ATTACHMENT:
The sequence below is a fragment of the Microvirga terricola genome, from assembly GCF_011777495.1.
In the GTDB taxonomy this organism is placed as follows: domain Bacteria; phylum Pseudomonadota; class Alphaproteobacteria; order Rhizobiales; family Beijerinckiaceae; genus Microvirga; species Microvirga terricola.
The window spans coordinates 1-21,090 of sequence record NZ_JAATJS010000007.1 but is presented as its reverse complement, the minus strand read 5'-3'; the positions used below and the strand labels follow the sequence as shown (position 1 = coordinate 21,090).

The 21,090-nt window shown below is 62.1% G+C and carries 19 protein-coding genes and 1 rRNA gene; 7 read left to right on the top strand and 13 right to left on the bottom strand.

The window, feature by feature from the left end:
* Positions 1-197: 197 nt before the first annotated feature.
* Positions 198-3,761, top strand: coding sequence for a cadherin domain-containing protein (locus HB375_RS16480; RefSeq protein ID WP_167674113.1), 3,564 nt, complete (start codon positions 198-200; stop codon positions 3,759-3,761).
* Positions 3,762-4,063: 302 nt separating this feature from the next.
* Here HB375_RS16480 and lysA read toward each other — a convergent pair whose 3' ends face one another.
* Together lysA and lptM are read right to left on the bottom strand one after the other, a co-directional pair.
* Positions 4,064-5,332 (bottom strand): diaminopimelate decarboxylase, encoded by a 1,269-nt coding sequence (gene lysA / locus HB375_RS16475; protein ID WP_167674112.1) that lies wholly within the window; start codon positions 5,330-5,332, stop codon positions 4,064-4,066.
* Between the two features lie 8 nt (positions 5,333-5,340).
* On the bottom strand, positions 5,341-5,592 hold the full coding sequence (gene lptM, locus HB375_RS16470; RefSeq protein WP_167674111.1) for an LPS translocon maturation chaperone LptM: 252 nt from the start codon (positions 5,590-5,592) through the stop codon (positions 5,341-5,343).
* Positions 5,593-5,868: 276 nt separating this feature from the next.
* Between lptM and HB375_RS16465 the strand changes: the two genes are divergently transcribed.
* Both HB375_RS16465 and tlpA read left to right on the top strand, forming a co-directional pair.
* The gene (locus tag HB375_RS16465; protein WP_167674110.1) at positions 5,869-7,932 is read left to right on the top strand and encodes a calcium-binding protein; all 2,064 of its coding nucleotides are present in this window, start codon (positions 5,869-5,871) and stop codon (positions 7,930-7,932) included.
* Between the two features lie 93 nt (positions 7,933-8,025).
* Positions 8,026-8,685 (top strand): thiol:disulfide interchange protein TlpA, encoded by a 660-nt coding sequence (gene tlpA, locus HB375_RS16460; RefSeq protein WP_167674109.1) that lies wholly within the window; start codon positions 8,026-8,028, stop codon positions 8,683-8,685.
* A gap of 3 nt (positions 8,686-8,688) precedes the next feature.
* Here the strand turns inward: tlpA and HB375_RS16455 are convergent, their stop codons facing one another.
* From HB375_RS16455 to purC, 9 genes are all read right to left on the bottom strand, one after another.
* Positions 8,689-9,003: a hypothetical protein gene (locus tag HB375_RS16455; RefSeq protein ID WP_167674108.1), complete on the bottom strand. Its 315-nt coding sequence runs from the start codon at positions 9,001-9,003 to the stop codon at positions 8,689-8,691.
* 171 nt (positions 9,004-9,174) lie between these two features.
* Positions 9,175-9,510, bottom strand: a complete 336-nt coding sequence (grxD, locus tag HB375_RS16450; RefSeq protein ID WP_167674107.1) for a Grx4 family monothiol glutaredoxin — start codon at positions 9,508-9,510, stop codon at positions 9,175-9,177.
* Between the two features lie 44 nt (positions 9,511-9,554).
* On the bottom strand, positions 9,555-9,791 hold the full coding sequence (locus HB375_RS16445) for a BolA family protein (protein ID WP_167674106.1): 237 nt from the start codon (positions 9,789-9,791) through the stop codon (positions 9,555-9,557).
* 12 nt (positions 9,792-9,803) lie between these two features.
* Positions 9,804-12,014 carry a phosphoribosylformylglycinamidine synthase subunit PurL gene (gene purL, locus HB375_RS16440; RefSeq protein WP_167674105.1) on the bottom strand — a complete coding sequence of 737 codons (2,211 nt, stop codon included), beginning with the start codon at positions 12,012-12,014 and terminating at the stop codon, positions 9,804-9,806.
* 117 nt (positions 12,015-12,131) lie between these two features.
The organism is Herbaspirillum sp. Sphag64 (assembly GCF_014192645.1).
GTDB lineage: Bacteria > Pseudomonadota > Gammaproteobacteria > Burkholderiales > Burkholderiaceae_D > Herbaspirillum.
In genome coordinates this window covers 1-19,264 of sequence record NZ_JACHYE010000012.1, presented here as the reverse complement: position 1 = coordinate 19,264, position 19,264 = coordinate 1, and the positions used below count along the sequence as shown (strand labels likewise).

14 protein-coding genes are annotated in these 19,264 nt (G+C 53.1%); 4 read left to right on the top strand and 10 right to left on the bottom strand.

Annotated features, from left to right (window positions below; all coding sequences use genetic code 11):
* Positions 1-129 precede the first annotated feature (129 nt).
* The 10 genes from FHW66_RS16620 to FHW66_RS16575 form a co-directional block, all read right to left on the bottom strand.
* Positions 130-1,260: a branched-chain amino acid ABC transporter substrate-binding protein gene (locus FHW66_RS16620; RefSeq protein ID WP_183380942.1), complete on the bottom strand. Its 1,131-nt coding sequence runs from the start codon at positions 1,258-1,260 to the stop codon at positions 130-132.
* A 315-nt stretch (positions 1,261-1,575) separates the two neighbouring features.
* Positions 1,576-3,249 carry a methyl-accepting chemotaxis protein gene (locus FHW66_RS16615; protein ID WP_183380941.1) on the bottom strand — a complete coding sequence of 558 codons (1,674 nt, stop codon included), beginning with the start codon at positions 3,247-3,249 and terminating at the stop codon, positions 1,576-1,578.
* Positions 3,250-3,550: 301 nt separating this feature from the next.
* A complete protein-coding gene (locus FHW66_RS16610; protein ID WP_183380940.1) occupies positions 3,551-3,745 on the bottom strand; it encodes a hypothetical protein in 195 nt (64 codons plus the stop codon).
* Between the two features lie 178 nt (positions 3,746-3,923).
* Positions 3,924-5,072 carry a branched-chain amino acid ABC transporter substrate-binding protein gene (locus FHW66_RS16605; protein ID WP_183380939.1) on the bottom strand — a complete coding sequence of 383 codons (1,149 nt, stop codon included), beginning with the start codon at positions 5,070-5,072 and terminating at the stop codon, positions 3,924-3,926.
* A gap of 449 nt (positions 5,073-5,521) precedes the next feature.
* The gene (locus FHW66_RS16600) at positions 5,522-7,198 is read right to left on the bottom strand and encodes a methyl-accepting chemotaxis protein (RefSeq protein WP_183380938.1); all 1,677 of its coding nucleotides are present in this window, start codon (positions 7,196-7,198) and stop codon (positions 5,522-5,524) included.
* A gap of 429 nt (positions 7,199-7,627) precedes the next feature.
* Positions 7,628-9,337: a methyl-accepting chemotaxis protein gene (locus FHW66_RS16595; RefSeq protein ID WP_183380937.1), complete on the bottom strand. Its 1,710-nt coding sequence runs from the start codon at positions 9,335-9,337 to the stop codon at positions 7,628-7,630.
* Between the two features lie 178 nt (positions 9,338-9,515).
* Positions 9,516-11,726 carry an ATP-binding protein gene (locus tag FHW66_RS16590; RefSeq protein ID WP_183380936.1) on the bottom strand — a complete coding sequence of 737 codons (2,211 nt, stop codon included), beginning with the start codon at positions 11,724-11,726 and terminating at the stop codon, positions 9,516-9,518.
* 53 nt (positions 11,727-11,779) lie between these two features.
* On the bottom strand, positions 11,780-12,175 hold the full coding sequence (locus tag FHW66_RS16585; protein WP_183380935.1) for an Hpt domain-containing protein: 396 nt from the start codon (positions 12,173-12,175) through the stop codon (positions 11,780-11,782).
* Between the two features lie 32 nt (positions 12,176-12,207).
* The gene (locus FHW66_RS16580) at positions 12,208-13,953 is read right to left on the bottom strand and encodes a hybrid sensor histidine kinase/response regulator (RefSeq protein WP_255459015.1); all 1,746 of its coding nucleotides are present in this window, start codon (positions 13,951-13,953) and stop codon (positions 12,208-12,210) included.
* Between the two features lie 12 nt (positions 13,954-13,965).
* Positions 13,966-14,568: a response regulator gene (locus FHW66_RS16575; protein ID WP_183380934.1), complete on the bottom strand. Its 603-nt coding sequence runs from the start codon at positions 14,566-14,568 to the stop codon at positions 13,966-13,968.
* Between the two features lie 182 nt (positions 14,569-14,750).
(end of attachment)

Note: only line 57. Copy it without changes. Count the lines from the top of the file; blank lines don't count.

* Between the two features lie 182 nt (positions 14,569-14,750).